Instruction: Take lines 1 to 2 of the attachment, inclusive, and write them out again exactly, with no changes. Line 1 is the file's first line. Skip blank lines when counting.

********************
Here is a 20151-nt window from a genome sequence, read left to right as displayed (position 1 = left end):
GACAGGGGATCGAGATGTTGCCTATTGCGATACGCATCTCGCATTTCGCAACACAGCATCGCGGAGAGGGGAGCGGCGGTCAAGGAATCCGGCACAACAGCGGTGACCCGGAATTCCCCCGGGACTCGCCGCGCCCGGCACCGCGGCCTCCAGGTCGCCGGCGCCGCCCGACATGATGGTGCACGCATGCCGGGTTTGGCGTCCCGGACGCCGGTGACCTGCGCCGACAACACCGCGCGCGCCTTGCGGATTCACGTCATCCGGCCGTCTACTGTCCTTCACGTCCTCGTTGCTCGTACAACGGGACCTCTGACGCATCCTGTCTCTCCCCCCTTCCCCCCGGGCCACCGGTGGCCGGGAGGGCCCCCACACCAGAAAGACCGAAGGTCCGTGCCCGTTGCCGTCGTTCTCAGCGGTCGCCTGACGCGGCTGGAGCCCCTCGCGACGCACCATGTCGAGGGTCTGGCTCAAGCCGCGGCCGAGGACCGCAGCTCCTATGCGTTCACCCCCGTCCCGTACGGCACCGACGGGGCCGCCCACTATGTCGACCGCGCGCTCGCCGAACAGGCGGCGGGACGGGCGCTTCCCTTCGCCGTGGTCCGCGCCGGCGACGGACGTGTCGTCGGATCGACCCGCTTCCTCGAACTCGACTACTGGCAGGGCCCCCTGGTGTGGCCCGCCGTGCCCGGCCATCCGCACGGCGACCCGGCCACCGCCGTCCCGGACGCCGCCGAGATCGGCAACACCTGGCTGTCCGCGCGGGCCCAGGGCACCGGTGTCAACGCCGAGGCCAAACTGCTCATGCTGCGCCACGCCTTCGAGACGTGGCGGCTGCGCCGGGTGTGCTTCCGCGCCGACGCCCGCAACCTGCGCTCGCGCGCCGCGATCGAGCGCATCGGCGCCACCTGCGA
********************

Here is a 20151-nt window from a genome sequence, read left to right as displayed (position 1 = left end):
GACAGGGGATCGAGATGTTGCCTATTGCGATACGCATCTCGCATTTCGCAACACAGCATCGCGGAGAGGGGAGCGGCGGTCAAGGAATCCGGCACAACAGCGGTGACCCGGAATTCCCCCGGGACTCGCCGCGCCCGGCACCGCGGCCTCCAGGTCGCCGGCGCCGCCCGACATGATGGTGCACGCATGCCGGGTTTGGCGTCCCGGACGCCGGTGACCTGCGCCGACAACACCGCGCGCGCCTTGCGGATTCACGTCATCCGGCCGTCTACTGTCCTTCACGTCCTCGTTGCTCGTACAACGGGACCTCTGACGCATCCTGTCTCTCCCCCCTTCCCCCCGGGCCACCGGTGGCCGGGAGGGCCCCCACACCAGAAAGACCGAAGGTCCGTGCCCGTTGCCGTCGTTCTCAGCGGTCGCCTGACGCGGCTGGAGCCCCTCGCGACGCACCATGTCGAGGGTCTGGCTCAAGCCGCGGCCGAGGACCGCAGCTCCTATGCGTTCACCCCCGTCCCGTACGGCACCGACGGGGCCGCCCACTATGTCGACCGCGCGCTCGCCGAACAGGCGGCGGGACGGGCGCTTCCCTTCGCCGTGGTCCGCGCCGGCGACGGACGTGTCGTCGGATCGACCCGCTTCCTCGAACTCGACTACTGGCAGGGCCCCCTGGTGTGGCCCGCCGTGCCCGGCCATCCGCACGGCGACCCGGCCACCGCCGTCCCGGACGCCGCCGAGATCGGCAACACCTGGCTGTCCGCGCGGGCCCAGGGCACCGGTGTCAACGCCGAGGCCAAACTGCTCATGCTGCGCCACGCCTTCGAGACGTGGCGGCTGCGCCGGGTGTGCTTCCGCGCCGACGCCCGCAACCTGCGCTCGCGCGCCGCGATCGAGCGCATCGGCGCCACCTGCGA